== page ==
Set Up the Datadog Cluster Agent

If you deploy the Datadog Agent using Helm chart v2.7.0+ or Datadog Operator v0.7.0+, the Cluster Agent is enabled by default.

If you are using other methods, like a DaemonSet, follow these steps:

The Cluster Agent is enabled by default since Helm chart v2.7.0.

To activate it on older versions, or if you use a custom datadog-values.yaml that overrides the clusterAgent key, update your datadog-values.yaml file with the following Cluster Agent configuration:

  # clusterAgent.enabled -- Set this to false to disable Datadog Cluster Agent
  enabled: true

Then, upgrade your Datadog Helm chart.

This automatically updates the necessary RBAC files for the Cluster Agent and Datadog Agent. Both Agents use the same API key.

This also automatically generates a random token in a Secret shared by both the Cluster Agent and the Datadog Agent. You can manually set this by specifying a token in the clusterAgent.token configuration. You can also manually set this by specifying an existing Secret name containing a token value through the clusterAgent.tokenExistingSecret configuration. When set manually, this token must be 32 alphanumeric characters.

The Cluster Agent is enabled by default since Datadog Operator v0.7.0.

To activate it explicitly, update your DatadogAgent object with the following configuration:

  # clusterAgent.enabled -- Set this to false to disable Datadog Cluster Agent
  enabled: true

The Operator then creates the necessary RBACs, deploys the Cluster Agent, and modifies the Agent DaemonSet configuration to use a randomly generated token (to secure communication between Agent and Cluster Agent). You can manually specify this token by setting the credentials.token field. When set manually, this token must be 32 alphanumeric characters.

To set up the Datadog Cluster Agent using a DaemonSet:

  1. Configure Cluster Agent RBAC permissions.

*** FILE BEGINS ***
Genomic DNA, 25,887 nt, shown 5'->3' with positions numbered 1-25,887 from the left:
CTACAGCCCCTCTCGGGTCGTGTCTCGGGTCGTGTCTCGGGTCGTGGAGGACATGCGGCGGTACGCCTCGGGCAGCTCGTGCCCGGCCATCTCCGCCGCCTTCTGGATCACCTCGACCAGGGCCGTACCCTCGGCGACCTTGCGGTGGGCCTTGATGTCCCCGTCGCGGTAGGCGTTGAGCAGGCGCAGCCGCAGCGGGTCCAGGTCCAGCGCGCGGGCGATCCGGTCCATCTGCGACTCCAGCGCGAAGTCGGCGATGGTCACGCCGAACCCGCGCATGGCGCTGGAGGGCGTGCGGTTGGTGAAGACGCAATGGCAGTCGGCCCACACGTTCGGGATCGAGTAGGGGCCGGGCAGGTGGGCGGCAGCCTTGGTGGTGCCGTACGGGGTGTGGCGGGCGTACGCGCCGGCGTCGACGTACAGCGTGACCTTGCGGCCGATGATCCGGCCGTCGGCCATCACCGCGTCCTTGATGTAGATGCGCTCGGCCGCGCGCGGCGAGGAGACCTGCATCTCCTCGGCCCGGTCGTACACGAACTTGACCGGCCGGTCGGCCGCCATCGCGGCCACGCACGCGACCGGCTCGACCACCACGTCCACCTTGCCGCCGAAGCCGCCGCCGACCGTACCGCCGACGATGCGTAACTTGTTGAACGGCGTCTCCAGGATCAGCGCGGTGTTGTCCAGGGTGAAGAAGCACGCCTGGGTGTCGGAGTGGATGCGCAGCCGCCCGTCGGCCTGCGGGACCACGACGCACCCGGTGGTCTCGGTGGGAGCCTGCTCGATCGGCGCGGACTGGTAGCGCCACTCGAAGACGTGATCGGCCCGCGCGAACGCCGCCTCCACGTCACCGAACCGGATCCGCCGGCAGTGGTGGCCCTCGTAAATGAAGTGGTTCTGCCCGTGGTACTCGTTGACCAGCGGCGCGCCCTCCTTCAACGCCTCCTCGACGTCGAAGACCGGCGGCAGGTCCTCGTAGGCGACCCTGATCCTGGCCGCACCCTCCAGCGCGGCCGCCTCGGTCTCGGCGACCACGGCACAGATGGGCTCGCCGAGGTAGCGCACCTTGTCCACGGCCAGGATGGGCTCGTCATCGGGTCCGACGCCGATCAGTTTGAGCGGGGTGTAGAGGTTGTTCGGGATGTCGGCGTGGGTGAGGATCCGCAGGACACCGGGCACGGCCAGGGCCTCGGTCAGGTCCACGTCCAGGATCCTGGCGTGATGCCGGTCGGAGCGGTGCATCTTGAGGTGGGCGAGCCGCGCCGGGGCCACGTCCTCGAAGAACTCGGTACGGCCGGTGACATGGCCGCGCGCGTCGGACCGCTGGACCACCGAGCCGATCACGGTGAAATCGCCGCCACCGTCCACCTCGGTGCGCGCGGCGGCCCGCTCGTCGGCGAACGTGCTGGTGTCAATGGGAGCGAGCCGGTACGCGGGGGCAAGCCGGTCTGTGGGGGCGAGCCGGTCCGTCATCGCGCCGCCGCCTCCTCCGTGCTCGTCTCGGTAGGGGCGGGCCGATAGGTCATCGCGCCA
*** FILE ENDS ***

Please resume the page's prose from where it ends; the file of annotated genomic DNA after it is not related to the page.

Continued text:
2. Secure Cluster Agent to Agent communication.
  3. Create the Cluster Agent and its service.
  4. Configure the node Agent to communicate with the Cluster Agent.

Configure Cluster Agent RBAC permissions

The Datadog Cluster Agent needs a proper RBAC to be up and running:

  1. Review the manifests in the Datadog Cluster Agent RBAC folder. Note: When using the Cluster Agent, your node Agents are not able to interact with the Kubernetes API server—only the Cluster Agent is able to do so.

  2. To configure Cluster Agent RBAC permissions, apply the following manifests. (You may have done this already when setting up the node Agent daemonset.)

kubectl apply -f ""
kubectl apply -f ""

This creates the appropriate ServiceAccount, ClusterRole, and ClusterRoleBinding for the Cluster Agent and updates the ClusterRole for the node Agent.

If you are using Azure Kubernetes Service (AKS), you may require extra permissions. See the RBAC for DCA on AKS FAQ.

Secure Cluster Agent to Agent communication

The Datadog Agent and Cluster Agent require a token to secure their communication. It is recommended that you save this token in a Secret that both the Datadog Agent and Cluster Agent can reference in the environment variable DD_CLUSTER_AGENT_AUTH_TOKEN. This helps to maintain consistency and to avoid the token being readable in the PodSpec.

To create this token run this one line command to generate a Secret named datadog-cluster-agent with a token set. Replace the <TOKEN> with 32 alphanumeric characters.

kubectl create secret generic datadog-cluster-agent --from-literal=token='<TOKEN>' --namespace="default"

Note: This creates a Secret in the default namespace. If you are in a custom namespace, update the namespace parameter of the command before running it.

The default cluster-agent-deployment.yaml provided for the Cluster Agent is already configured to see this Secret with the environment variable configuration:

      name: datadog-cluster-agent
      key: token

This environment variable must be configured (using the same setup) when Configuring the Datadog Agent.

Create the Cluster Agent and its service

  1. Download the following manifests:

  2. In the secret-api-key.yaml manifest, replace PUT_YOUR_BASE64_ENCODED_API_KEY_HERE with your Datadog API key encoded in base64. To get the base64 version of your API key, you can run:

    echo -n '<Your API key>' | base64
  3. In the secrets-application-key.yaml manifest, replace PUT_YOUR_BASE64_ENCODED_APP_KEY_HERE with your Datadog Application key encoded in base64.

  4. By default, the cluster-agent-deployment.yaml manifest refers to the token created previously in the Secret datadog-cluster-agent. If you are storing this token in an alternative way, configure your DD_CLUSTER_AGENT_AUTH_TOKEN environment variable accordingly.

  5. Deploy these resources for the Cluster Agent Deployment to use:

    kubectl apply -f agent-services.yaml